Tuesday, October 23, 2012
When you should retract gear, reduce power, stop climb, initiate descent and more
5] When should you close the cowl flaps for cruise?
Some aircraft checklists suggest closing the cowl flaps as the last item on the cruise checklist. In fact, it should be the first item. Some manufacturers forego cowl flaps altogether to keep things simple for pilots; others install the cooling doors primarily to help control engine temperature during climb and for extreme hot weather operation. Aircraft cowlings are nearly always an aerodynamic compromise between the conflicting demands of climb and cruise. The late Roy LoPresti once told me he designed his cowlings almost exclusively for cruise—then, he mounted the largest cowl flaps he could to keep the engine cool during climb.
If you're operating on a normal day with reasonable cylinder head temperatures, you should close the cowl flaps just BEFORE you level the airplane for cruise. Engine overhaul shops suggest that shock cooling or heating of an aircraft engine is anathema to long engine life. If you close the cowl flaps during top of climb when the airplane is operating at Vy or slightly faster, you won't be subjecting the engine to any major shock because of the relatively low climb speed. Conversely, wait until the airplane has accelerated to full cruise, and closing the cowl flaps will cause shock heating. The difference in ram air pressure inside the cowling will be far more dramatic.
6] At what point before your destination should you initiate your descent?
These days, it seems every GPS manufacturer offers a built-in VNAV program that allows a pilot to program his descent with precision. The automatic tendency is to select a vertical speed such as 500-1000 fpm and reduce power to keep airspeed consistent with normal cruise.
Assuming you're flying VFR below 18,000 feet and there are no obstacles in the way, you might be money ahead to settle for a slightly gentler descent at normal cruise power, minding the mixture as you fly into more oxygen rich air. Depending upon your airplane's drag profile, you might be able to save both time and money by dialing in a descent at a minimal 300 fpm. If you're flying with a tailwind, you'll want to maximize benefits from the free push, and a more gradual descent will offer that more favorable wind longer.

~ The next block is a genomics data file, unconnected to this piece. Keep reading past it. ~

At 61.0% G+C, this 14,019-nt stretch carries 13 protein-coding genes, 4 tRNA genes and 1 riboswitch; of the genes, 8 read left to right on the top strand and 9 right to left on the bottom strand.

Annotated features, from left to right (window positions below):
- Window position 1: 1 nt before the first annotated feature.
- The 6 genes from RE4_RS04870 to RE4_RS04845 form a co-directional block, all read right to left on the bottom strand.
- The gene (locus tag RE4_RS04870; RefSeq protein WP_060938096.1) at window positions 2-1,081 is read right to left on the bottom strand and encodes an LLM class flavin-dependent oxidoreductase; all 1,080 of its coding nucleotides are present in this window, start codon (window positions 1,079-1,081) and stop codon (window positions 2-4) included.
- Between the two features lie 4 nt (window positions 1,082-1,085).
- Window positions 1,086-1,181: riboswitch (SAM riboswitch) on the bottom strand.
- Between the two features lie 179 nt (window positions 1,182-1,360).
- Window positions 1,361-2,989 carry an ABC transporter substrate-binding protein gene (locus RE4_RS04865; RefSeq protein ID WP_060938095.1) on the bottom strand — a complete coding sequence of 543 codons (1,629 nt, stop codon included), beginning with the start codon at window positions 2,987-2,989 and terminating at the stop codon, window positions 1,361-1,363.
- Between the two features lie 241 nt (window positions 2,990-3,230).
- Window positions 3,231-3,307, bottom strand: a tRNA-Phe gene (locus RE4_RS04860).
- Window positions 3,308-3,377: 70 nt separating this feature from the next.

If much of your flying is in the Southeast or Southwest as mine is where low level heating can become uncomfortable in summer, you might want to consider a two-step descent, 300 fpm until you reach about 5000 feet AGL, then, increase to 700 fpm or more to minimize time in the hotter, lower altitudes. Most reasonably clean airplanes will accelerate disproportionate to their fuel burn, and you'll wind up arriving at your target altitude and distance having burned less fuel and spent less time in the descent.
A comparatively high drag design such as a Skyhawk or Cherokee may not realize any benefit from such a practice, but a Mooney or Bonanza could actually turn a slight profit in both time and money. (Pretty obviously, you'd need to temper your choices based on low level turbulence.)
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Labels: Decision Making, Descents, Features, Flying Skills, Learn To Fly, Pilot Guide, Pilot Skills, Pilot Safety